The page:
Ryan Hall is a shining example of someone who set their sights on a goal and went after it. While enrolled at the CSL, Hall was unsure of what area of sports he wanted to pursue. He always enjoyed coaching and shortly after graduation, took a position as the head soccer coach at Benedictine College Preparatory in Richmond. Soon, he was asked to serve as assistant Athletic Director. It was then that he set his plan to be a high school AD. Little did he think it would be at Benedictine, where is completed his fourth year as AD. He is also the Head Wrestling Coach and just led the Cadets to the fourth straight state championship. This Q & A was conducted by graduate student Vincent Greene
Vincent Greene: How has what you learned during your time as a student in the CSL translated to the current job?
Ryan Hall: When working in groups for CSL projects, learning how to deal with different individuals was a big lesson. It is necessary to have an open frame of mind because you’re going to deal with different types of people and personalities. Also, having the flexibility to be able to work with others for the common good was a skill I also took away from the program.
VG: Who is the most influential person you have met in the industry, and how did they impact you professionally?
RH: At the center of my circle of influence, Dr. LeCrom was the most influential for me. She insisted that I follow what I want to do, but was always there to offer advice on how to do it. She helped give me an open mind on different areas to dive into for job opportunities. Additionally, she helped guide me through the experiences I had and narrow down what was best for me.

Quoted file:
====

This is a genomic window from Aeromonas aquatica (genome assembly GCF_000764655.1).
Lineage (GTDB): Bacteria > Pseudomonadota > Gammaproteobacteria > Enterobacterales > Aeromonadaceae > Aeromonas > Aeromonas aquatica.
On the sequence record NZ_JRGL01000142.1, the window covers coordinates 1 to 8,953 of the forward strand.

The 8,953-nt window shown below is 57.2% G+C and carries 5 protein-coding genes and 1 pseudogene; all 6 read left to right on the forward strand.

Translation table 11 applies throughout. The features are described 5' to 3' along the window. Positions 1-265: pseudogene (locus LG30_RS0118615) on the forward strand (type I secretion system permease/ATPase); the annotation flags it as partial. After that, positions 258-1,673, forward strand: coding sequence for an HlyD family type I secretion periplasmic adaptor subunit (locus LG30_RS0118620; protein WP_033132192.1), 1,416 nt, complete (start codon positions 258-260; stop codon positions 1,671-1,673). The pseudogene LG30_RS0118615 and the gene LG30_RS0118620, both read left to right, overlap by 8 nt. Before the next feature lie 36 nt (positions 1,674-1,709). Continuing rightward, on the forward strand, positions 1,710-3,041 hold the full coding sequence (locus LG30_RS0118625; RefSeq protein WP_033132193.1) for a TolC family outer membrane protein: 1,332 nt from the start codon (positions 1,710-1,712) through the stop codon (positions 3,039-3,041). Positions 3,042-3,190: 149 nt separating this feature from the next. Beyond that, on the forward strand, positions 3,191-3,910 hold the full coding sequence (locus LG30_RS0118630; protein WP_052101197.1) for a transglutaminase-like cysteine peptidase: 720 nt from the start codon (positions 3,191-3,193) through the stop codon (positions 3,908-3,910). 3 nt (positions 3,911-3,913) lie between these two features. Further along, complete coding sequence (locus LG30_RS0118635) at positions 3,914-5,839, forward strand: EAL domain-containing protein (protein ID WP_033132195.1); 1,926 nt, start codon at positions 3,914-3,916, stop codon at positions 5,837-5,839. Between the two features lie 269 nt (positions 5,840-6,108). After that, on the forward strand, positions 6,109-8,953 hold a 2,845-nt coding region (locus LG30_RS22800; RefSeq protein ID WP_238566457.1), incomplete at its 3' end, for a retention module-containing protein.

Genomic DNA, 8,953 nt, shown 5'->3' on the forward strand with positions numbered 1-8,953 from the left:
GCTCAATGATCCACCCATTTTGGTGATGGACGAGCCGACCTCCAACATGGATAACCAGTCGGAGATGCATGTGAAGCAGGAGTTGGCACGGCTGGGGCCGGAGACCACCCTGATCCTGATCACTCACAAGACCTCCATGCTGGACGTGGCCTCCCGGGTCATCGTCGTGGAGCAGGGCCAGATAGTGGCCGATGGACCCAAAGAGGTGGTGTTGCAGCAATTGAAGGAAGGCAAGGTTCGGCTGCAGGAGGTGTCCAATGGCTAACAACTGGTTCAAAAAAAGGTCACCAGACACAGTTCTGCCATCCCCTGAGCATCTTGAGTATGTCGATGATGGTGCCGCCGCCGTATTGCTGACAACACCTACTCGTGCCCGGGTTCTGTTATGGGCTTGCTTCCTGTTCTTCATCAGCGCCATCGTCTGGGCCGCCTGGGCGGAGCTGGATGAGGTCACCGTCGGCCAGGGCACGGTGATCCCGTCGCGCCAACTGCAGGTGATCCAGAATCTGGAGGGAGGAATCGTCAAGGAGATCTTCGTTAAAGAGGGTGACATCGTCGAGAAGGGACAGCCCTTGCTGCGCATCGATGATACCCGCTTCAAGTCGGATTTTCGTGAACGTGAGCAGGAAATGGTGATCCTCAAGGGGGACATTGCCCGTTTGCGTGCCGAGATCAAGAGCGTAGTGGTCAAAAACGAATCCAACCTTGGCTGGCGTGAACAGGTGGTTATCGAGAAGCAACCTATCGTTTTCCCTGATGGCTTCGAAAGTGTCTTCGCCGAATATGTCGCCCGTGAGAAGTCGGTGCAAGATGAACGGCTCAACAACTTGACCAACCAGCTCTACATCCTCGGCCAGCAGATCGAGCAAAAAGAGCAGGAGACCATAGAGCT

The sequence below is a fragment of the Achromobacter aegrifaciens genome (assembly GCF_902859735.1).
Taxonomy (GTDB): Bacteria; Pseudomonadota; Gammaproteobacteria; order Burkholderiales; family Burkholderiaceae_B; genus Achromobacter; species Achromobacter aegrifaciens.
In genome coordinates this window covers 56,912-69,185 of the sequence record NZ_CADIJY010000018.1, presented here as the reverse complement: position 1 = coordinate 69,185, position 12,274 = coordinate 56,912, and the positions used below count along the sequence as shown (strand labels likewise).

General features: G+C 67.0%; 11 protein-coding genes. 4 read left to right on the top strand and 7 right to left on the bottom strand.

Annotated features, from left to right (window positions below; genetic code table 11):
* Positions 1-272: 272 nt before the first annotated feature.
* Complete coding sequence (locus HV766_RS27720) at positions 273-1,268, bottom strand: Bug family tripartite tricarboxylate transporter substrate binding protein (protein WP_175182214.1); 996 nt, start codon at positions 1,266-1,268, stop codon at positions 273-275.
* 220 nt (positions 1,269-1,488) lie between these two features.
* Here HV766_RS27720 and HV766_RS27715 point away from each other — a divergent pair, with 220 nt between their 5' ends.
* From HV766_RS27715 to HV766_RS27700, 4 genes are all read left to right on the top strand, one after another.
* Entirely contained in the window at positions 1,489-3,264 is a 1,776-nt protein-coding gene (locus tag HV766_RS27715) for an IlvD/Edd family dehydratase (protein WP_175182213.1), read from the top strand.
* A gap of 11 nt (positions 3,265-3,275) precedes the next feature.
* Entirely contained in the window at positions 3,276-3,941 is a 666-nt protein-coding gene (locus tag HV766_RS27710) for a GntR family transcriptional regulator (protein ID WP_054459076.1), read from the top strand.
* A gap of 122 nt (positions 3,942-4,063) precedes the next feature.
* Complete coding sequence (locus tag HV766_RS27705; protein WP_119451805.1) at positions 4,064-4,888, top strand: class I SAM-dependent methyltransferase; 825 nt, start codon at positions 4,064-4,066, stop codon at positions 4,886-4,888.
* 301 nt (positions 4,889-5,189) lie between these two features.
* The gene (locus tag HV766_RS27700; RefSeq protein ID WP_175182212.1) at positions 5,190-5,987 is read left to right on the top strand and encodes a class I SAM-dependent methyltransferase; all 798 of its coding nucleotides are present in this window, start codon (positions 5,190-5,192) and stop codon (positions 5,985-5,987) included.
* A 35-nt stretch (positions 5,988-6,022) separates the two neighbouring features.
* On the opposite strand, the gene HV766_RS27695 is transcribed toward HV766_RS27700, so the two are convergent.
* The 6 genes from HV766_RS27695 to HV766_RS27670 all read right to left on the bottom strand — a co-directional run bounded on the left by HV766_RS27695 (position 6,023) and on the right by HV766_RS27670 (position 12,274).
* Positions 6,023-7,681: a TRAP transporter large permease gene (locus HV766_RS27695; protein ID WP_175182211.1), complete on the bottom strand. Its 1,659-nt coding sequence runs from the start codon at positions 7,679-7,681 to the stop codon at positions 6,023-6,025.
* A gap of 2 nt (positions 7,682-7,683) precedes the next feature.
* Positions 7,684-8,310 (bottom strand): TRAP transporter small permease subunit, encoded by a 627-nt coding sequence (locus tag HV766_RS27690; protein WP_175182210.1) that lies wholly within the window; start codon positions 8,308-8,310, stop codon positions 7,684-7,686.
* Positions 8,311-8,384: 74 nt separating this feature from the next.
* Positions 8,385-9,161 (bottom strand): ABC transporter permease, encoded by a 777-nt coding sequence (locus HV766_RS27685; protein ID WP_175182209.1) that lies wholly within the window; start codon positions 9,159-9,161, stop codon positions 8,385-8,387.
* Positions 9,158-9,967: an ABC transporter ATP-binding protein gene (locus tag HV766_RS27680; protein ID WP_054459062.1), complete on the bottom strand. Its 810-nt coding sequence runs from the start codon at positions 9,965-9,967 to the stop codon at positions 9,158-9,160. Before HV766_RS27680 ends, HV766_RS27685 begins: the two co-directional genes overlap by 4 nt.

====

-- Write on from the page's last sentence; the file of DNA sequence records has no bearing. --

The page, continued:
VG: What is the biggest obstacle you have had to overcome working in this industry, and how did you do it?
RH: Getting to where I wanted to be was my hardest obstacle to overcome. I wanted to be Athletic Director at the high school level and build or improve upon an already successful athletic program. I just wanted to get there, but I could not put a time frame on the process. I also wanted a family and to live in a good area. I had all these wants and did not want to wait. However, I took a job in admissions after my assistant AD position, despite not wanting the job. I kept my mind open on the position, and afterward year I was promoted to Head Athletic Director. Had I not taken that position, I may not have the role I have now.
VG: What unique challenges do you face at your position that people may not be aware of or maybe you didn’t anticipate prior to starting there?
RH: Finding that balance between being a coach and the AD is one of the toughest positions I face daily. Being the AD obviously has to come first. Also, dealing with parents that pay tuition for a private school causes a different challenge because they feel they are paying money to the school and their child should be playing. It is hard to explain to parents why their kid is not playing even though their child did not put in the work that another child did. You have to be honest with parents and where their child stands.I did not expect to have to deal with that as much as I do at this level. Communication among kids, colleagues and parents is key to success for any department to be successful.
VG: What is the best advice you would give to a current student in the CSL in reference on how to manage their expectations of trying to get that “dream job” right after graduation?
RH: Bluntly put, you’re not going to get your dream job right after graduation. CSL is the foundation of where you want to go. Through CSL, you will gain the tools to be successful, but then you have to make something of it. Having an open mind, patience, honesty with yourself and those around you, and a good work ethic are essential to get you to your end goal.